At the hearing on their motion to dismiss, the defendants offered to accept releases without the controversial provision and the order of the court below required no more than that. Moreover, because of this concession by the defendants, the district court viewed the controversy over the terms of a release as immaterial to the decision of this case. We do not agree with this position because, if the parties had not entered into a binding agreement before the dispute over the terms of the release led the plaintiffs to reject the settlement, no future modification of the defendants' position could impose any obligation on the plaintiffs. Therefore, it must be decided whether there was an expression of mutual assent between the parties sufficient to create a binding settlement agreement before controversy arose about the inclusion of a particular provision in a formal release.

Had this been an action for damages only, without a prayer that the defendants be restrained from continuing or repeating the licensing practices of which the plaintiff complained, the essential feature of any undertaking to settle the suit for a stated sum would have been the plaintiffs' promise to forego a money claim, the only matter in controversy. Here the suit contained a demand for injunctive prohibition of future wrongful conduct as well as a claim for money damages for alleged past misconduct. In such circumstances a reasonable person agreeing, without any expression of limitation, to accept a sum in settlement of the litigation should and reasonably would understand that both aspects of the suit were covered by the settlement. Certainly, a defendant offering a sum in settlement of a suit asking, among other things, for an injunction against certain conduct, would not understand that a similar demand could be asserted the day after settlement. This reasonable understanding determines the meaning of the assent expressed by the parties here. Accordingly, the defendants were entitled to such a release as they proposed and their insistence upon it afforded the appellants no justification for repudiation of or withdrawal from their bargain. It is immaterial that, yielding to appellants' insistence, the defendants subsequently eliminated from the release a term upon which they might have insisted.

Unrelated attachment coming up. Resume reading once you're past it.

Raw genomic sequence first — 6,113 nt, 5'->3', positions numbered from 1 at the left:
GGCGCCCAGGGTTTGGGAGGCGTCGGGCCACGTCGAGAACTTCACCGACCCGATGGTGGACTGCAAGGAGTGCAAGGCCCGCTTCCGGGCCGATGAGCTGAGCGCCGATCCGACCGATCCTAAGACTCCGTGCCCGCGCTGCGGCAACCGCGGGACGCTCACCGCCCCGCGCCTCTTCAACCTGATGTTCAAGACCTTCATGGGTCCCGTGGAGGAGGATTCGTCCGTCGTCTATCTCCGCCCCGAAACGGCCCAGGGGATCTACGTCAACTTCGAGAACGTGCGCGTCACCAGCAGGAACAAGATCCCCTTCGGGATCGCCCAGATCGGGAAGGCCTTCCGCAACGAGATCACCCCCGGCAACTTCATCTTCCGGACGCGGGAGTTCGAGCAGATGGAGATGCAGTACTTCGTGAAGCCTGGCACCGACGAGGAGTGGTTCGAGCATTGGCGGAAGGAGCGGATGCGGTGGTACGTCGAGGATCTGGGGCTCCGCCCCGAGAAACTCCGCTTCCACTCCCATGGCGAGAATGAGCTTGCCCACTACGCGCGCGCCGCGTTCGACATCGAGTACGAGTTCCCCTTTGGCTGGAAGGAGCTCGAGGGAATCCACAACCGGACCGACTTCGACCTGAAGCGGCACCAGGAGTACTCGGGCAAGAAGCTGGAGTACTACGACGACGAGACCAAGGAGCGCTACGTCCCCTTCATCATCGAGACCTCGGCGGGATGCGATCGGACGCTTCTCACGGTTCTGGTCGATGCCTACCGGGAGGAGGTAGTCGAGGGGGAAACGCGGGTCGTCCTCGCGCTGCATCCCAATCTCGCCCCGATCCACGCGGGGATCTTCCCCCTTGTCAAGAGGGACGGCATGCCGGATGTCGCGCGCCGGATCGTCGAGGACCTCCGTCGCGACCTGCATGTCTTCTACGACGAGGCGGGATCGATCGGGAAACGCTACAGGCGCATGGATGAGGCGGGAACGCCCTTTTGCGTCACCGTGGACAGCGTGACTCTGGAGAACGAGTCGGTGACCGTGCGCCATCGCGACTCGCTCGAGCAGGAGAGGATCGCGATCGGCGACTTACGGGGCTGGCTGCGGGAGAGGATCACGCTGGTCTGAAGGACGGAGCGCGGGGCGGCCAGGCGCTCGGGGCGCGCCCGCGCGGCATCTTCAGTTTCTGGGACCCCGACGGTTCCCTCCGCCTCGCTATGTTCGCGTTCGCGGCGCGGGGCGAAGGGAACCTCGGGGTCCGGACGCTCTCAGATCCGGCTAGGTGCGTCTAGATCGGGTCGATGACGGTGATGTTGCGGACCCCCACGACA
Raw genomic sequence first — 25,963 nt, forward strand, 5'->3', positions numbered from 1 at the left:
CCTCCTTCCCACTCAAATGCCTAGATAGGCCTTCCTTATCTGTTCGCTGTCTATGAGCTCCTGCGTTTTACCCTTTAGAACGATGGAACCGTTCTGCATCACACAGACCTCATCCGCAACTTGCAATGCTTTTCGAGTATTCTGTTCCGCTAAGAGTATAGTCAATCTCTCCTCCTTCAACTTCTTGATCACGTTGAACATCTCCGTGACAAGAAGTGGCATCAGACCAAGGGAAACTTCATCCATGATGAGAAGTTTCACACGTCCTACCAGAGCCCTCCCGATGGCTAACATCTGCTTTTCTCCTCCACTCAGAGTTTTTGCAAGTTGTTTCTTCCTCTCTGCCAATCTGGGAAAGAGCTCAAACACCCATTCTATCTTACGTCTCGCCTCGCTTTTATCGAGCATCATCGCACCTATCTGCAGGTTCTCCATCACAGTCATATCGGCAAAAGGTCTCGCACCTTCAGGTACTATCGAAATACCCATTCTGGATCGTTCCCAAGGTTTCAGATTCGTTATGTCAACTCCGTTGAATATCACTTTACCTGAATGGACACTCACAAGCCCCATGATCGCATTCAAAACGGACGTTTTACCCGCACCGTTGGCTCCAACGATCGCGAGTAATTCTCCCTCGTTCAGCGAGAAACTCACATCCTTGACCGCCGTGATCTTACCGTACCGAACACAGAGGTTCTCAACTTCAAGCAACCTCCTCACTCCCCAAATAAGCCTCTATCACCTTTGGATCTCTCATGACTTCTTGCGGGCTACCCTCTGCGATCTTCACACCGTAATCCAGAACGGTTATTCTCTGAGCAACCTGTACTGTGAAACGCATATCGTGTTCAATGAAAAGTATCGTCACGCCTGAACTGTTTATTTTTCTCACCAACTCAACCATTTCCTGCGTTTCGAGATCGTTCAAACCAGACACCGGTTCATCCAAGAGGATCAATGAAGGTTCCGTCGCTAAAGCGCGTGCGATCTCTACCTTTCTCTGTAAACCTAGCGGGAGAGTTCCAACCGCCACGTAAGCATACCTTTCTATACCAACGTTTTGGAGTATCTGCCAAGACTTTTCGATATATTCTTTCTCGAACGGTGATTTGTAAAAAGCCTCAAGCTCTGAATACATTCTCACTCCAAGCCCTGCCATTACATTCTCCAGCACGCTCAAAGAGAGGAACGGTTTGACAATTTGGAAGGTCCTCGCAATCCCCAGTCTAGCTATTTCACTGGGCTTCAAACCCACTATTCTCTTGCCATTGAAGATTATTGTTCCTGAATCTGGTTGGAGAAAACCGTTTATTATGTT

What has already been said also disposes of appellants' argument that counsel had no authority to negotiate a settlement permitting continuation of the conduct of which appellants had complained. It is not disputed that counsel was authorized to settle the litigation for $10,000. It follows that authority in general terms to settle the litigation would reasonably be understood as including authority to dispose of a claim for relief against continuation of the alleged wrong.

An altogether different problem is created by another fact not heretofore mentioned. When the defendants first proposed to settle these cases for $10,000, they indicated that they would pay this amount only if negotiations pending in eight companion suits should also result in settlement agreements.